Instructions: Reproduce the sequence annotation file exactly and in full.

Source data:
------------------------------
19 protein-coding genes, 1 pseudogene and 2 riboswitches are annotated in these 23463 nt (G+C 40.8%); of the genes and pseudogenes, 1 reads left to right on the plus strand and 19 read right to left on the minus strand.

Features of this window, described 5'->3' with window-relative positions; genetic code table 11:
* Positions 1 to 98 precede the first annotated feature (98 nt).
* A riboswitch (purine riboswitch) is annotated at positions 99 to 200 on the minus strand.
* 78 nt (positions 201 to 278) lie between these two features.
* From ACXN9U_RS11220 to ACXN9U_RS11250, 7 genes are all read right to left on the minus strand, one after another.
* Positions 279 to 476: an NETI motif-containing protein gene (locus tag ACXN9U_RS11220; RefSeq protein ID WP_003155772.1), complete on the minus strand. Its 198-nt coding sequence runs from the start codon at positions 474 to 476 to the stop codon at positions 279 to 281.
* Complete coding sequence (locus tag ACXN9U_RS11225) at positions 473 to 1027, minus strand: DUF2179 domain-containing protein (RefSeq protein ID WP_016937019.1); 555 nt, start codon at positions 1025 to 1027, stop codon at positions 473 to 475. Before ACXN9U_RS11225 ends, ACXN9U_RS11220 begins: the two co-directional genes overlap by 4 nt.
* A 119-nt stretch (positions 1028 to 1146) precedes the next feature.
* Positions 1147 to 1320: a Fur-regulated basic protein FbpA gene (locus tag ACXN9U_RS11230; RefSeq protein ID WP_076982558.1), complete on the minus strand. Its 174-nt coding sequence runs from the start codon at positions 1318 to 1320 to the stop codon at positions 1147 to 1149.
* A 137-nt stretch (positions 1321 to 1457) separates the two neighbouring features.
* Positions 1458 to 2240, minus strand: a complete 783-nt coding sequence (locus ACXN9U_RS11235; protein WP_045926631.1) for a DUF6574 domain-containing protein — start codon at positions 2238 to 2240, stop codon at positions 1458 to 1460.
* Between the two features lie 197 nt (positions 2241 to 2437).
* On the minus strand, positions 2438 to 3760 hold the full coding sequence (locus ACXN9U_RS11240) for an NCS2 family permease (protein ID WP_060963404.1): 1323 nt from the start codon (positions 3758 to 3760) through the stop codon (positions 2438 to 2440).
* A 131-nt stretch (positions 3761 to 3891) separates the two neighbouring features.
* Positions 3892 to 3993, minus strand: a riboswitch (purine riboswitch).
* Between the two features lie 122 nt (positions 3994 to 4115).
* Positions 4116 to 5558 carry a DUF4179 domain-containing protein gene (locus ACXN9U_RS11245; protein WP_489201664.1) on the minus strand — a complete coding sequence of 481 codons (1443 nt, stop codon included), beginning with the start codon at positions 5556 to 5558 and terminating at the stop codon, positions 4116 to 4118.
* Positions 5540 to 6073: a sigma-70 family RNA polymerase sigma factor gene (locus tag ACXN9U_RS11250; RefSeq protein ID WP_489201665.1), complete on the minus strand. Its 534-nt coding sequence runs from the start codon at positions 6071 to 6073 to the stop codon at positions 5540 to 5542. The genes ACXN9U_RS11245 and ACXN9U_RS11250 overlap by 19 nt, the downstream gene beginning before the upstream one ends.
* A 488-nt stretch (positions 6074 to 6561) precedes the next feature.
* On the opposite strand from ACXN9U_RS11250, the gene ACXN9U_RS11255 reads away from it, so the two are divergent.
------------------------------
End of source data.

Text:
19 protein-coding genes, 1 pseudogene and 2 riboswitches are annotated in these 23463 nt (G+C 40.8%); of the genes and pseudogenes, 1 reads left to right on the plus strand and 19 read right to left on the minus strand.

Features of this window, described 5'->3' with window-relative positions; genetic code table 11:
* Positions 1 to 98 precede the first annotated feature (98 nt).
* A riboswitch (purine riboswitch) is annotated at positions 99 to 200 on the minus strand.
* 78 nt (positions 201 to 278) lie between these two features.
* From ACXN9U_RS11220 to ACXN9U_RS11250, 7 genes are all read right to left on the minus strand, one after another.
* Positions 279 to 476: an NETI motif-containing protein gene (locus tag ACXN9U_RS11220; RefSeq protein ID WP_003155772.1), complete on the minus strand. Its 198-nt coding sequence runs from the start codon at positions 474 to 476 to the stop codon at positions 279 to 281.
* Complete coding sequence (locus tag ACXN9U_RS11225) at positions 473 to 1027, minus strand: DUF2179 domain-containing protein (RefSeq protein ID WP_016937019.1); 555 nt, start codon at positions 1025 to 1027, stop codon at positions 473 to 475. Before ACXN9U_RS11225 ends, ACXN9U_RS11220 begins: the two co-directional genes overlap by 4 nt.
* A 119-nt stretch (positions 1028 to 1146) precedes the next feature.
* Positions 1147 to 1320: a Fur-regulated basic protein FbpA gene (locus tag ACXN9U_RS11230; RefSeq protein ID WP_076982558.1), complete on the minus strand. Its 174-nt coding sequence runs from the start codon at positions 1318 to 1320 to the stop codon at positions 1147 to 1149.
* A 137-nt stretch (positions 1321 to 1457) separates the two neighbouring features.
* Positions 1458 to 2240, minus strand: a complete 783-nt coding sequence (locus ACXN9U_RS11235; protein WP_045926631.1) for a DUF6574 domain-containing protein — start codon at positions 2238 to 2240, stop codon at positions 1458 to 1460.
* Between the two features lie 197 nt (positions 2241 to 2437).
* On the minus strand, positions 2438 to 3760 hold the full coding sequence (locus ACXN9U_RS11240) for an NCS2 family permease (protein ID WP_060963404.1): 1323 nt from the start codon (positions 3758 to 3760) through the stop codon (positions 2438 to 2440).
* A 131-nt stretch (positions 3761 to 3891) separates the two neighbouring features.
* Positions 3892 to 3993, minus strand: a riboswitch (purine riboswitch).
* Between the two features lie 122 nt (positions 3994 to 4115).
* Positions 4116 to 5558 carry a DUF4179 domain-containing protein gene (locus ACXN9U_RS11245; protein WP_489201664.1) on the minus strand — a complete coding sequence of 481 codons (1443 nt, stop codon included), beginning with the start codon at positions 5556 to 5558 and terminating at the stop codon, positions 4116 to 4118.
* Positions 5540 to 6073: a sigma-70 family RNA polymerase sigma factor gene (locus tag ACXN9U_RS11250; RefSeq protein ID WP_489201665.1), complete on the minus strand. Its 534-nt coding sequence runs from the start codon at positions 6071 to 6073 to the stop codon at positions 5540 to 5542. The genes ACXN9U_RS11245 and ACXN9U_RS11250 overlap by 19 nt, the downstream gene beginning before the upstream one ends.
* A 488-nt stretch (positions 6074 to 6561) precedes the next feature.
* On the opposite strand from ACXN9U_RS11250, the gene ACXN9U_RS11255 reads away from it, so the two are divergent.